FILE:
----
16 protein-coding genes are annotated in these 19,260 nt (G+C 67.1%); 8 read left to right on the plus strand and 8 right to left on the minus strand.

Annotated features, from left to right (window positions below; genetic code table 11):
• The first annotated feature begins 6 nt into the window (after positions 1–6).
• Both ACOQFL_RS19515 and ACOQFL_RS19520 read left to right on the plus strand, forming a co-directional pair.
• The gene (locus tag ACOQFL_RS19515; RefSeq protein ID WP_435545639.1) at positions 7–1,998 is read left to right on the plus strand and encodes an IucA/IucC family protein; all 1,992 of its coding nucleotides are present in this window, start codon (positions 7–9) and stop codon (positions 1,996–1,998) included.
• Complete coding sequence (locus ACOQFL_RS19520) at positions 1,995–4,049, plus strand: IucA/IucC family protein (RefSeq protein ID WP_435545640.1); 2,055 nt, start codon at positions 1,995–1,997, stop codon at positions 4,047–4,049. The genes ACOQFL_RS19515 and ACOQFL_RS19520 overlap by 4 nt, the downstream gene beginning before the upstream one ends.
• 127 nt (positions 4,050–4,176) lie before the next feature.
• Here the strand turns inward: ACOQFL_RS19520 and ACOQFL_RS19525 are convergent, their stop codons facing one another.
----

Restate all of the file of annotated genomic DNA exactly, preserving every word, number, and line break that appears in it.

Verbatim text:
16 protein-coding genes are annotated in these 19,260 nt (G+C 67.1%); 8 read left to right on the plus strand and 8 right to left on the minus strand.

Annotated features, from left to right (window positions below; genetic code table 11):
• The first annotated feature begins 6 nt into the window (after positions 1–6).
• Both ACOQFL_RS19515 and ACOQFL_RS19520 read left to right on the plus strand, forming a co-directional pair.
• The gene (locus tag ACOQFL_RS19515; RefSeq protein ID WP_435545639.1) at positions 7–1,998 is read left to right on the plus strand and encodes an IucA/IucC family protein; all 1,992 of its coding nucleotides are present in this window, start codon (positions 7–9) and stop codon (positions 1,996–1,998) included.
• Complete coding sequence (locus ACOQFL_RS19520) at positions 1,995–4,049, plus strand: IucA/IucC family protein (RefSeq protein ID WP_435545640.1); 2,055 nt, start codon at positions 1,995–1,997, stop codon at positions 4,047–4,049. The genes ACOQFL_RS19515 and ACOQFL_RS19520 overlap by 4 nt, the downstream gene beginning before the upstream one ends.
• 127 nt (positions 4,050–4,176) lie before the next feature.
• Here the strand turns inward: ACOQFL_RS19520 and ACOQFL_RS19525 are convergent, their stop codons facing one another.